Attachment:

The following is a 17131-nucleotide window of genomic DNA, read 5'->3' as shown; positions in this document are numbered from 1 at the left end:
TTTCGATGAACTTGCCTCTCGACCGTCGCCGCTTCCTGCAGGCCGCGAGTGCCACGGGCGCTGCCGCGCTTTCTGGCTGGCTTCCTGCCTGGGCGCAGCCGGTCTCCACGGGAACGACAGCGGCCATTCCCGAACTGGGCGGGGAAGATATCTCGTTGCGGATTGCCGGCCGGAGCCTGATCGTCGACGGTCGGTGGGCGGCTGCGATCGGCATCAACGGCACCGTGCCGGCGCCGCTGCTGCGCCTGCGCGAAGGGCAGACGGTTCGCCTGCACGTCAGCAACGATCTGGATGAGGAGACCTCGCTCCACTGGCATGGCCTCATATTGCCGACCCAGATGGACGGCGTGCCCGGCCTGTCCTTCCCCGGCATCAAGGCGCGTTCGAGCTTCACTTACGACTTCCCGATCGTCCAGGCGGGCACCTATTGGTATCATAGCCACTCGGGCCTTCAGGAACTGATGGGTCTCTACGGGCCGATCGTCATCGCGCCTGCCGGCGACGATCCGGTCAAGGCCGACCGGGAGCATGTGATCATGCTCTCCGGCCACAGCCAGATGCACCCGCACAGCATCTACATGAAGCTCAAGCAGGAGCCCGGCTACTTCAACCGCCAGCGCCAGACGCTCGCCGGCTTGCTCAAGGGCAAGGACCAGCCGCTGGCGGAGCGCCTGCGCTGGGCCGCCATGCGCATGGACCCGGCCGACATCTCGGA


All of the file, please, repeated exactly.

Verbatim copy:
The following is a 17131-nucleotide window of genomic DNA, read 5'->3' as shown; positions in this document are numbered from 1 at the left end:
TTTCGATGAACTTGCCTCTCGACCGTCGCCGCTTCCTGCAGGCCGCGAGTGCCACGGGCGCTGCCGCGCTTTCTGGCTGGCTTCCTGCCTGGGCGCAGCCGGTCTCCACGGGAACGACAGCGGCCATTCCCGAACTGGGCGGGGAAGATATCTCGTTGCGGATTGCCGGCCGGAGCCTGATCGTCGACGGTCGGTGGGCGGCTGCGATCGGCATCAACGGCACCGTGCCGGCGCCGCTGCTGCGCCTGCGCGAAGGGCAGACGGTTCGCCTGCACGTCAGCAACGATCTGGATGAGGAGACCTCGCTCCACTGGCATGGCCTCATATTGCCGACCCAGATGGACGGCGTGCCCGGCCTGTCCTTCCCCGGCATCAAGGCGCGTTCGAGCTTCACTTACGACTTCCCGATCGTCCAGGCGGGCACCTATTGGTATCATAGCCACTCGGGCCTTCAGGAACTGATGGGTCTCTACGGGCCGATCGTCATCGCGCCTGCCGGCGACGATCCGGTCAAGGCCGACCGGGAGCATGTGATCATGCTCTCCGGCCACAGCCAGATGCACCCGCACAGCATCTACATGAAGCTCAAGCAGGAGCCCGGCTACTTCAACCGCCAGCGCCAGACGCTCGCCGGCTTGCTCAAGGGCAAGGACCAGCCGCTGGCGGAGCGCCTGCGCTGGGCCGCCATGCGCATGGACCCGGCCGACATCTCGGA